Postgraduate Course: Global South Actors in International Relations and International Law, 1945-present (LAWS11482)
|School||School of Law
||College||College of Arts, Humanities and Social Sciences
|Credit level (Normal year taken)||SCQF Level 11 (Postgraduate)
||Availability||Not available to visiting students
|Summary||Major powers were often dominant in constructing modern political and legal systems. However, Global South actors have also been a powerful but underacknowledged force in shaping world affairs. The subject of the course is how Global South organisations in Africa, Latin America, and Southeast Asia have shaped political and legal norms and institutions in human rights, peace and security, and disaster management.
The course objectives are to build knowledge of Global South contributions and to foster research, presenting, and analytical skills. By the end of the course, students will have in-depth knowledge of:
Regional norms in Latin America, Africa, and Southeast Asia and how regional bodies shape regional legal and political norms;
The intersection of political and legal norms and their impact on governance, policy, and practice;
Theories of norm creation and dissemination and how regional actors may have influenced regional and global governance;
Areas of normative innovation by Global South actors and how these actors may have impacted policies and practice in other regions and globally.
Week 1: Theories on Global South Contributions to the Global Order
Week 2: Latin American Influence on Human Rights
Week 3: African Advocacy to use Racial Equality Norms to Influence State Behavior
Week 4: Humanitarian Intervention
Week 5: Challenges to Humanitarian Intervention
Week 6: Failed Attempts by Global South Actors to Change the International System
Week 7: Restricting Small Arms and Light Weapons
Week 8: Association of South East Asian Nations (ASEAN) Way: Crisis Diplomacy and Disaster Management
Week 9: Inter-American Court of Human Rights and Indigenous Rights
Week 10: African Union and Africa CDC Response to COVID-19
Entry Requirements (not applicable to Visiting Students)
||Other requirements|| None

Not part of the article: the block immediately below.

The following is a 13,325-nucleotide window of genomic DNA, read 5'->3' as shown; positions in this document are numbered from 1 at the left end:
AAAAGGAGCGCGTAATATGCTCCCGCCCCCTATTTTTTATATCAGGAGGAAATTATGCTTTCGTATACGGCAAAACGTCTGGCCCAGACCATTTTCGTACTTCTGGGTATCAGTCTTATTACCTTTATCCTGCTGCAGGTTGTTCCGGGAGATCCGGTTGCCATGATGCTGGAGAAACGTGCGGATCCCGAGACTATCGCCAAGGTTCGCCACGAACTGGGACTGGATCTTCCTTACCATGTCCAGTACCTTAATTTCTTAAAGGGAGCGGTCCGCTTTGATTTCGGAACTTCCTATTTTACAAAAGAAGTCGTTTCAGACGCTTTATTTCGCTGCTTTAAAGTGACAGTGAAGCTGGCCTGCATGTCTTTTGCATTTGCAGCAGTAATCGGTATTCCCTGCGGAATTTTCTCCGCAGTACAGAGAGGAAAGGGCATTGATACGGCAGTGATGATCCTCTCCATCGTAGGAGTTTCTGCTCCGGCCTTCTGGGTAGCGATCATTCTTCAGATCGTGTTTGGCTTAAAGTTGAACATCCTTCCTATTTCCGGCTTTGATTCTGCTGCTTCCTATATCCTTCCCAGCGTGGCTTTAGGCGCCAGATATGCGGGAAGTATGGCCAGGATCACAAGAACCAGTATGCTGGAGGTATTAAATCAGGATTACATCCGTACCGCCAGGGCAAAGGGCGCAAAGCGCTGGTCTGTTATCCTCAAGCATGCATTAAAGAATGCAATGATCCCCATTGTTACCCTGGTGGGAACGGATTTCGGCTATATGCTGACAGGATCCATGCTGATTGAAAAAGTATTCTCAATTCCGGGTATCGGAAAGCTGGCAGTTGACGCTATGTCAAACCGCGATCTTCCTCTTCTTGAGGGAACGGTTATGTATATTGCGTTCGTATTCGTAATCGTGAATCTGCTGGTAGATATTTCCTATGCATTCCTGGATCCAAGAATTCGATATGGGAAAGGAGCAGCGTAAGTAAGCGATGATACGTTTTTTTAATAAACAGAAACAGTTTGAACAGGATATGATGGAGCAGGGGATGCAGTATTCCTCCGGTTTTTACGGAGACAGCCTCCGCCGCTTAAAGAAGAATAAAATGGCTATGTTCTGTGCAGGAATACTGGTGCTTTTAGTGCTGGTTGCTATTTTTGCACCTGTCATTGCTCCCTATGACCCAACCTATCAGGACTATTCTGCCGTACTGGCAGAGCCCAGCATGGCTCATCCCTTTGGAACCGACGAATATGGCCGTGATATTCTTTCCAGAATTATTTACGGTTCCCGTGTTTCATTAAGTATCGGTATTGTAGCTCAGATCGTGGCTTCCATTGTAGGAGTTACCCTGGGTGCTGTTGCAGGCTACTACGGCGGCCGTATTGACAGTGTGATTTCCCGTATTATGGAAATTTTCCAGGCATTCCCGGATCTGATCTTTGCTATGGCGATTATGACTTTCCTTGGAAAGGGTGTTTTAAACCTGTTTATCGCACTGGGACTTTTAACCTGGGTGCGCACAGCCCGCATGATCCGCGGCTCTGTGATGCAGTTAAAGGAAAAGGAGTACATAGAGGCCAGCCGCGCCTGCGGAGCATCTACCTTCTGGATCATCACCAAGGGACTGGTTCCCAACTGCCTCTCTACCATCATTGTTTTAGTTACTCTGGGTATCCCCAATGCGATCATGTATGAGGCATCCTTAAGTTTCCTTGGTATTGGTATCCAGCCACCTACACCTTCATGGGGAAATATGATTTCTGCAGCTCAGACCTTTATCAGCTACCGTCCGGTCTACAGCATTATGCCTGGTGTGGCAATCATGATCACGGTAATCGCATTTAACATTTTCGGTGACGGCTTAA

Course Delivery Information
|Academic year 2023/24, Not available to visiting students (SS1)
|Learning and Teaching activities (Further Info)
Seminar/Tutorial Hours 20,
Programme Level Learning and Teaching Hours 4,
Directed Learning and Independent Learning Hours
|Assessment (Further Info)
|Additional Information (Assessment)
||The summative assessments will include a research plan and research paper. These are designed in line with the course objectives of building skills and knowledge. The assessments will build on each other to allow students to receive feedback throughout the course. «br /»
Research Plan (25%): Each student will be required to propose a topic and research question for a final research paper. Students will have wide scope to choose any topic related to the course and can also challenge the material of the course. The research plan is a two-page outline of the research topic and question and proposed sources and research design. Students must bring in sources beyond academic articles and present a justification for the appropriateness of using these sources for their project and their reliability.
Research Paper (75%): The research paper will be up to 4000 words. The structure of the research plan and paper is to build research and analytical skills in students. There is a focus on students ability to engage with and critique arguments and sources.
||The assessments will build on each other to allow students to receive feedback throughout the course.
|No Exam Information
On completion of this course, the student will be able to:
- Regional norms in Latin America, Africa, and Southeast Asia and how regional bodies shape regional legal and political norms;
- The intersection of political and legal norms and their impact on governance, policy, and practice;
- Theories of norm creation and dissemination and analyse how regional actors influence regional and global governance;
- Areas of normative innovation by Global South actors and assess how this has impacted policies and practice in other regions and globally.
|Graduate Attributes and Skills
||Students will develop the necessary skills to:
1. Demonstrate critical analytical ability and independence;
2. Assess the credibility of sources of information;
3. Understand debates from multiple perspectives whilst forming their own arguments based on evidence.
4. Prioritise and manage their time by working independently in order to prepare for class, including reading required texts and undertaking research;
5. Engage in respectful discussion and debate during class;
6. Collaborate with colleagues by working in small groups to prepare a summative assessment presentation.
|Course organiser||Dr Kathryn Nash
Tel: (0131 6)50 2008
|Course secretary||Miss Lauren Ayre
Tel: (0131 6)50 2010